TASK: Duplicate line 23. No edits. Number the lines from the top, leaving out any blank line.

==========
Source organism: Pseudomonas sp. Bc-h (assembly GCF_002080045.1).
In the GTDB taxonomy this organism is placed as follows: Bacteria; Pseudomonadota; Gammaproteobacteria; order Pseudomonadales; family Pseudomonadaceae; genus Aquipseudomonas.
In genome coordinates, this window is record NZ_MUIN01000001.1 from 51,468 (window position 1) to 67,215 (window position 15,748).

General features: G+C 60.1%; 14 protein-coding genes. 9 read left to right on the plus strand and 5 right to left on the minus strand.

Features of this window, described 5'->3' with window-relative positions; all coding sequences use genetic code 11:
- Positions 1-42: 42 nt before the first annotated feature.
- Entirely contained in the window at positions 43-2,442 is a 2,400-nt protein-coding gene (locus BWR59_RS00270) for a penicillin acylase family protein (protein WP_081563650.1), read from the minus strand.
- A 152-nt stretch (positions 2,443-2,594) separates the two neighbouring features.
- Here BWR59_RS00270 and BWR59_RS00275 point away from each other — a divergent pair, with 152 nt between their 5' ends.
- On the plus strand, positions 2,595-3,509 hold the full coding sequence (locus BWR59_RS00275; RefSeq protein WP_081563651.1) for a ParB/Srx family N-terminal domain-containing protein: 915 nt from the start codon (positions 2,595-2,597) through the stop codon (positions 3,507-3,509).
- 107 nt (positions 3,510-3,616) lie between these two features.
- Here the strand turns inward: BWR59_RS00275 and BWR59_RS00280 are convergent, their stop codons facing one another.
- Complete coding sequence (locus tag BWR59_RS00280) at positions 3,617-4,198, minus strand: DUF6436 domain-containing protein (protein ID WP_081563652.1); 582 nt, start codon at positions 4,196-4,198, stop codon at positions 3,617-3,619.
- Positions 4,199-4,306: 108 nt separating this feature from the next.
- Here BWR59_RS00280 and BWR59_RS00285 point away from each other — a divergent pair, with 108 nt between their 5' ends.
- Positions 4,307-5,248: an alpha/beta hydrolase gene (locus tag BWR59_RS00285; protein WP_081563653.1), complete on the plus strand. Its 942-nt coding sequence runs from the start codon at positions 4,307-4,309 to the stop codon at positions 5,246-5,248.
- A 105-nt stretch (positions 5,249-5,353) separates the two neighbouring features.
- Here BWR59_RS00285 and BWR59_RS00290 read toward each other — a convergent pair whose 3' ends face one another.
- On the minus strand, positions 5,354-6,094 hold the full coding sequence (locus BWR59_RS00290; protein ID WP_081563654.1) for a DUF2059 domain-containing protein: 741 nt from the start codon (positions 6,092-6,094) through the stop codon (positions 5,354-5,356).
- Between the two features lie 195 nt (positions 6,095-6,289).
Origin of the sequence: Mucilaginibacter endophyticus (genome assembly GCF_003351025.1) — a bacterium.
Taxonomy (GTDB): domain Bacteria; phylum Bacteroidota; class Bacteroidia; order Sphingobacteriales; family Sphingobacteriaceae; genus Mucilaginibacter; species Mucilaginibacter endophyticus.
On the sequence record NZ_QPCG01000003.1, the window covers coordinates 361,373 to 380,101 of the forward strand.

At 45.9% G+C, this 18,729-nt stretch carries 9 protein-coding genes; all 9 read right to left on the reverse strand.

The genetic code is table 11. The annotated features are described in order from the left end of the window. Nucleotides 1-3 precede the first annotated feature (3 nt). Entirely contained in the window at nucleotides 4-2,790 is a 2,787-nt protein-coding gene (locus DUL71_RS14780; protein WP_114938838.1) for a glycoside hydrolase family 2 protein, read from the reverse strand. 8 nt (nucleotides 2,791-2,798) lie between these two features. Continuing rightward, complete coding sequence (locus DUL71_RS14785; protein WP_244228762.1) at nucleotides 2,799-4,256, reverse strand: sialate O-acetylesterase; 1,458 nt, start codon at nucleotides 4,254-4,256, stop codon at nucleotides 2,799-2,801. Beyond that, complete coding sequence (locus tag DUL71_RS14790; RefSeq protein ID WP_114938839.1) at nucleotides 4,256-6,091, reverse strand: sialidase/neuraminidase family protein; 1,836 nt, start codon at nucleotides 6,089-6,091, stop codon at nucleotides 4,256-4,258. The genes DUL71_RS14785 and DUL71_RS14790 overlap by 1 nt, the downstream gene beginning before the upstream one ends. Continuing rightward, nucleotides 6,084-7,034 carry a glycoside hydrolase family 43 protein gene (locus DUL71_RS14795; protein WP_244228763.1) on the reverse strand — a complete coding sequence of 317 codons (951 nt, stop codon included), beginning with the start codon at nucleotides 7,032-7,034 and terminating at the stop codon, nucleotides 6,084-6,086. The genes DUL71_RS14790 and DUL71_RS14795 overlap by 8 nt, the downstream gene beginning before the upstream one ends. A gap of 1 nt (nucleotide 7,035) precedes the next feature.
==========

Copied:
On the sequence record NZ_QPCG01000003.1, the window covers coordinates 361,373 to 380,101 of the forward strand.